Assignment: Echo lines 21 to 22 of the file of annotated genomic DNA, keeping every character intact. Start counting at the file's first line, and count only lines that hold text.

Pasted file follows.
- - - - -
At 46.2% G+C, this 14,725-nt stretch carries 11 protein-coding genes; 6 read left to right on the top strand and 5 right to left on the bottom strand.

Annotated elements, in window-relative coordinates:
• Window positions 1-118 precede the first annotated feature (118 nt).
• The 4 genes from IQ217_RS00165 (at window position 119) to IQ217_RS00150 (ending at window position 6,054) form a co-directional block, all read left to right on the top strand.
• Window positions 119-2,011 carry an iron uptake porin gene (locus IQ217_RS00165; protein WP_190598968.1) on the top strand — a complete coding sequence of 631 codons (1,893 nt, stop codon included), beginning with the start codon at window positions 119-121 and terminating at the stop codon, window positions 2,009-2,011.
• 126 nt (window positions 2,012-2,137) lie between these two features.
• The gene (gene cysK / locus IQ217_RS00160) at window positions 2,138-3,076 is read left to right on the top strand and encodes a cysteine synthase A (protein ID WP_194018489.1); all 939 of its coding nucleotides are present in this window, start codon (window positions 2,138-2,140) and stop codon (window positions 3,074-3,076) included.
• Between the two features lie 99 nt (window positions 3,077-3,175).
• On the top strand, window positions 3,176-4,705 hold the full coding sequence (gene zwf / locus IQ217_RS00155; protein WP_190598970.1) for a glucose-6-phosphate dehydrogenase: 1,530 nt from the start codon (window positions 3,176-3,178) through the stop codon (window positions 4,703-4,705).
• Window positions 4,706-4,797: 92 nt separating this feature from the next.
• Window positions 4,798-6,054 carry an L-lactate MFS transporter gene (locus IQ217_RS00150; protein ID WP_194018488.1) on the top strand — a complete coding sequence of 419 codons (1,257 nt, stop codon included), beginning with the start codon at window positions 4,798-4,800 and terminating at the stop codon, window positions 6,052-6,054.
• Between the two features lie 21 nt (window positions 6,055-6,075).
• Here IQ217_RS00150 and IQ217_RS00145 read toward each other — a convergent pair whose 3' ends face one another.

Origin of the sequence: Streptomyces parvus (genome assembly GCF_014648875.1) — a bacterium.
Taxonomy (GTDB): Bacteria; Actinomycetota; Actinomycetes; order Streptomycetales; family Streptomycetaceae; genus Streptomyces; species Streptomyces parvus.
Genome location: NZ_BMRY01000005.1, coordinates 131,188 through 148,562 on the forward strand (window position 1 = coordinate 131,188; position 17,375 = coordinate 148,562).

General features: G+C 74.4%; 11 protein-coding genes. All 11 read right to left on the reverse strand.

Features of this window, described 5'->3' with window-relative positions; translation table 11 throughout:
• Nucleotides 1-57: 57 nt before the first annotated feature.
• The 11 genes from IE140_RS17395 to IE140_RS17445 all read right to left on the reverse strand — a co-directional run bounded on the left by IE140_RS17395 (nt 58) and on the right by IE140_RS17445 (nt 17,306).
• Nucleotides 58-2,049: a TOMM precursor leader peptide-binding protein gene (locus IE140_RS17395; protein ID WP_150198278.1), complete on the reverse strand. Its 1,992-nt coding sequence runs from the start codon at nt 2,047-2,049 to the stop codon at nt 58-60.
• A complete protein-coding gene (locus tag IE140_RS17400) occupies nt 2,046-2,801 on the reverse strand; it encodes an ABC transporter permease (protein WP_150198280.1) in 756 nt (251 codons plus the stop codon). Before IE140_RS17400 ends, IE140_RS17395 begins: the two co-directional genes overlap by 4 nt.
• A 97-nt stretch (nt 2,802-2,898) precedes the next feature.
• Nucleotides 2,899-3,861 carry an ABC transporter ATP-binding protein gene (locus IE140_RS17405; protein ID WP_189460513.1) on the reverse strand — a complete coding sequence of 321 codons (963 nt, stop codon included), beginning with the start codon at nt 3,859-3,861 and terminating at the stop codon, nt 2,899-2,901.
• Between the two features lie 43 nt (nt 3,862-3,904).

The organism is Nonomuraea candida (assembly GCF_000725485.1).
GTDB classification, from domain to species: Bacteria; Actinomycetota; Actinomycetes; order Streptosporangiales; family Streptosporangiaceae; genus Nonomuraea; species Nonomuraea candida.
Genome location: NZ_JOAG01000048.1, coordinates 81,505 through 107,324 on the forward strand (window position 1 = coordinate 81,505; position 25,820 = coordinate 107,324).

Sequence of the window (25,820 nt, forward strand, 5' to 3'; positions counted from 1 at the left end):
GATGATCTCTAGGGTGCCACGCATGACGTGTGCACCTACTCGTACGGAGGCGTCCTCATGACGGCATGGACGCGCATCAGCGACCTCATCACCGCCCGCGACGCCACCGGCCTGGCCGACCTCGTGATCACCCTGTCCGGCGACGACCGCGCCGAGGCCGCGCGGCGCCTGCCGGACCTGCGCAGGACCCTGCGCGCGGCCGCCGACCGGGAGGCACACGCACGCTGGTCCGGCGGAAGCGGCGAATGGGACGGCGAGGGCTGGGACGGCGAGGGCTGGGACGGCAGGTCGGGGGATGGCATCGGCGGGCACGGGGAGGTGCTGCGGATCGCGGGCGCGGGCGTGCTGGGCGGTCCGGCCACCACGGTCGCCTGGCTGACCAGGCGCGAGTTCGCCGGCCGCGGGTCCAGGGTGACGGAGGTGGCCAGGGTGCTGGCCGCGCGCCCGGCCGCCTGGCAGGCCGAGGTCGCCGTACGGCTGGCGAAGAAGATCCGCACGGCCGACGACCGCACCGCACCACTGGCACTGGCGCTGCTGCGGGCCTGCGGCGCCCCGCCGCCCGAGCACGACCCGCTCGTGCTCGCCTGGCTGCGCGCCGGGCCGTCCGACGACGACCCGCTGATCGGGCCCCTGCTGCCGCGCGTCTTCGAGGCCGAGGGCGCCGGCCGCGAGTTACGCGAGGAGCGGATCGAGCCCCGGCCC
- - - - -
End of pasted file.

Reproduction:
• Nucleotides 58-2,049: a TOMM precursor leader peptide-binding protein gene (locus IE140_RS17395; protein ID WP_150198278.1), complete on the reverse strand. Its 1,992-nt coding sequence runs from the start codon at nt 2,047-2,049 to the stop codon at nt 58-60.
• A complete protein-coding gene (locus tag IE140_RS17400) occupies nt 2,046-2,801 on the reverse strand; it encodes an ABC transporter permease (protein WP_150198280.1) in 756 nt (251 codons plus the stop codon). Before IE140_RS17400 ends, IE140_RS17395 begins: the two co-directional genes overlap by 4 nt.